In these situations the key elements are that they are in a confined locations and that they have limited resources. It is the limit of the resources that causes tension. Not everyone will get the items available and no one wants to miss out.

st--1c05People are also reluctant to share supplies with those that they don’t like or don’t trust. Small groups also form alliances, supporting each other and ostracizing others. The player characters will need to think tactically and side with the right people.

When designing NPCs think about what makes them valuable. Is someone medically trained? Can one of them fix technical problems? Is one of them an ambassador that is supposed to stop a war?

Once you know who is valuable who is sympathetic? Is there a little old lady or someone who is sick? Is there a single mother or an orphan that needs to be protected? Is there someone who has had a terrible life and is afraid to die.

Think then about who each of the cast of NPCs will side with and how their alliances might change in certain circumstances. If there is limited medicine should it go to the sick man, the ambassador or the engineer? What if other people in the group disagree?

One or more of the group could be villains and it might not be obvious. They could be very clever at maintaining their cover identity, a shape shifting alien or an entity that can jump into bodies at will.

It can be terrifying to know that one of you is a killer. If people start dying the list of suspects narrows but the odds you’ll be next increases. People will start to take drastic measures to find the killer before they’re next, foregoing evidence or logic to eliminate the threat.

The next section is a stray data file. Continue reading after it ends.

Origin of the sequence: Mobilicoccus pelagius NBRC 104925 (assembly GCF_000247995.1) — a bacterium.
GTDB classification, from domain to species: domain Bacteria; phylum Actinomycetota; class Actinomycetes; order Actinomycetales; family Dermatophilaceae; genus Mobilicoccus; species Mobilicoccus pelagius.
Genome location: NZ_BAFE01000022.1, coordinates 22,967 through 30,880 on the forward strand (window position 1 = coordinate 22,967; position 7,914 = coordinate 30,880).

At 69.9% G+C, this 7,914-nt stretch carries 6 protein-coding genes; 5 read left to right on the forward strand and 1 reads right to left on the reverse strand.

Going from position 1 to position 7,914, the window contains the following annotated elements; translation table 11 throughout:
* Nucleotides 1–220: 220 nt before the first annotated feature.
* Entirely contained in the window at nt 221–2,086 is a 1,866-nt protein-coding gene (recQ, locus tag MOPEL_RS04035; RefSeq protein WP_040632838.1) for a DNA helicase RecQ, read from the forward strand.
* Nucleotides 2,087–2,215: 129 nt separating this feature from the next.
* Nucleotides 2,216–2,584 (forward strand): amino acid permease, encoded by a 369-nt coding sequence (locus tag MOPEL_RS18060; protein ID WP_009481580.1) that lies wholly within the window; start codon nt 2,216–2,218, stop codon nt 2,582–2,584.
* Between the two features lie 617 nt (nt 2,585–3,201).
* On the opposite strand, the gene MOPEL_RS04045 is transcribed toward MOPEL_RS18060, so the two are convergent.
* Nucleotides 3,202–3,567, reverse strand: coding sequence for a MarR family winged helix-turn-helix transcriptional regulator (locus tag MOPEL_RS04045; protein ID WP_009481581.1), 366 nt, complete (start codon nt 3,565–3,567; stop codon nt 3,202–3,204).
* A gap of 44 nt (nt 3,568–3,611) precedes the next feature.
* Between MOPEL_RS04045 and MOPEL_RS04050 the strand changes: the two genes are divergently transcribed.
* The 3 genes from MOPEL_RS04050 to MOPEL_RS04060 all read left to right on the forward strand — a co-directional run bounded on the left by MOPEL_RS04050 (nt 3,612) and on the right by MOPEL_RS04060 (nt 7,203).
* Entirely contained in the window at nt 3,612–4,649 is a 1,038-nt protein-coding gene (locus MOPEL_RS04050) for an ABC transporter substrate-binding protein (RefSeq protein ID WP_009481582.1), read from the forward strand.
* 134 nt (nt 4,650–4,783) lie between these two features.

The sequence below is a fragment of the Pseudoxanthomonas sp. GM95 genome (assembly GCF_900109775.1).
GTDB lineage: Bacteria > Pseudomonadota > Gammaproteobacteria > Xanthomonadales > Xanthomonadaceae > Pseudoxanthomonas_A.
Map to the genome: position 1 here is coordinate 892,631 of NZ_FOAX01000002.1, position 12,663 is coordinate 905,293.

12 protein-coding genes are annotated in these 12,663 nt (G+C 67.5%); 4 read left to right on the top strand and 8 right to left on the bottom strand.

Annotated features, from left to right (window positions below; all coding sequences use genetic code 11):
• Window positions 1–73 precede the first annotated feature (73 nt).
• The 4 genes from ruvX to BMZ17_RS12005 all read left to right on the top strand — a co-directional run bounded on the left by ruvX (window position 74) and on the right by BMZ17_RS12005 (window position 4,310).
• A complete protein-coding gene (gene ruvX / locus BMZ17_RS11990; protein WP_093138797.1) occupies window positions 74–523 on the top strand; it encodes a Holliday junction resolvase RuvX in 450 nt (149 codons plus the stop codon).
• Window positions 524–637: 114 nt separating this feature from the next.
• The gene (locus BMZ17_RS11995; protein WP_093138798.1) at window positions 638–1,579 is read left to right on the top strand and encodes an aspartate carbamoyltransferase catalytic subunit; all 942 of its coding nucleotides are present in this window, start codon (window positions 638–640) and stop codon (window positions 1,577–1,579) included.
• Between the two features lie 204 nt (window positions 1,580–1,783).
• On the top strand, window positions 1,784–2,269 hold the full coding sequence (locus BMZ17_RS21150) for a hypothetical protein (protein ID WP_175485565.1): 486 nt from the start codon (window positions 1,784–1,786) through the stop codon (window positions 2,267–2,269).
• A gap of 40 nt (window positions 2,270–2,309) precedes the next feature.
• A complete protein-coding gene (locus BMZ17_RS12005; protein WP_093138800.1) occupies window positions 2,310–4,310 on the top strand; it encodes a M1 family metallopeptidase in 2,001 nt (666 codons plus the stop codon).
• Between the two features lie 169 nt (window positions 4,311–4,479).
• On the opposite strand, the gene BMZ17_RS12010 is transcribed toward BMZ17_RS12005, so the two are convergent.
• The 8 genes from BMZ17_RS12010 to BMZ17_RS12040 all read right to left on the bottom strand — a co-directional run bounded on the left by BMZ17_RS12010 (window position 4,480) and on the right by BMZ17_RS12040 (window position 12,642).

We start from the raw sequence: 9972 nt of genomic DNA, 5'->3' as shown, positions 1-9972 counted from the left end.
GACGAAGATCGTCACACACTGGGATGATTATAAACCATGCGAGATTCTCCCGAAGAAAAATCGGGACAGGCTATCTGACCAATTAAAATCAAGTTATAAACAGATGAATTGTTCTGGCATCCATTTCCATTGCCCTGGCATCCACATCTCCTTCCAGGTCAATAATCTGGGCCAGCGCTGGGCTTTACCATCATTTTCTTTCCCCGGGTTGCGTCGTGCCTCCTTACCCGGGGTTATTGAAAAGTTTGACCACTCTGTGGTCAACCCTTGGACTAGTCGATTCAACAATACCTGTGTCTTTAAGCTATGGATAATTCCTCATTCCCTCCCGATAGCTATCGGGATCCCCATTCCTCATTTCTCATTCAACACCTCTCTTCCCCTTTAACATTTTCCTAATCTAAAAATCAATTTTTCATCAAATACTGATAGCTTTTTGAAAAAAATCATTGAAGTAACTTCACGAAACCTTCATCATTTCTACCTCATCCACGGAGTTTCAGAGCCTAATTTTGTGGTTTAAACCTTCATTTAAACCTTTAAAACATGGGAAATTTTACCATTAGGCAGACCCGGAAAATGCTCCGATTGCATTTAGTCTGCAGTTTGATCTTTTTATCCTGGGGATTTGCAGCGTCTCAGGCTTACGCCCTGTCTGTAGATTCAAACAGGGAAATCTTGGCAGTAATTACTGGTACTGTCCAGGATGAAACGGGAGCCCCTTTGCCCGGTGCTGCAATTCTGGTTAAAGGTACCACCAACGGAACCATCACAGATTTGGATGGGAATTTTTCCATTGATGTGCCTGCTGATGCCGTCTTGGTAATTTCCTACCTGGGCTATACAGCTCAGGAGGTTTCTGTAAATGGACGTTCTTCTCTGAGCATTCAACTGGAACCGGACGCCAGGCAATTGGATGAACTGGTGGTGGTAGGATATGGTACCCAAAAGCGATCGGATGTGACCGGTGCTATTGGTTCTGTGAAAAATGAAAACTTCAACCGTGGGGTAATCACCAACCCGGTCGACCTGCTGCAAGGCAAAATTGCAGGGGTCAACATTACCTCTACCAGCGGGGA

There is usually a further danger involved from an outside source. This could be a boat trapped in a storm, a spaceship falling into the sun or trapped down a mine shaft waiting to be rescued. As the deadline approaches tension increases to breaking point.

The adventure doesn’t have to be spent just dealing with other people. There could be technical problems that need fixing, mysteries to solve, such as what caused the situation, and there could even be monsters that need to be held at bay until rescue comes.

In Doctor Who the ideal outcome should  be that people overcome their paranoia and work together to save themselves. As the Doctor once said “Fear makes companions of us all’.

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2 Responses to “I can’t take you back Susan. I can’t!”

  1. Craig Oxbrow says:

    So it’s the first Base Under Siege story in the series, with the TARDIS itself as the Base?

  2. etheruk1 says:

    It could certainly be seen as a Base Under Siege story without the siege. You have must of the other elements. They’re confined, afraid of the outside and start to turn on each other.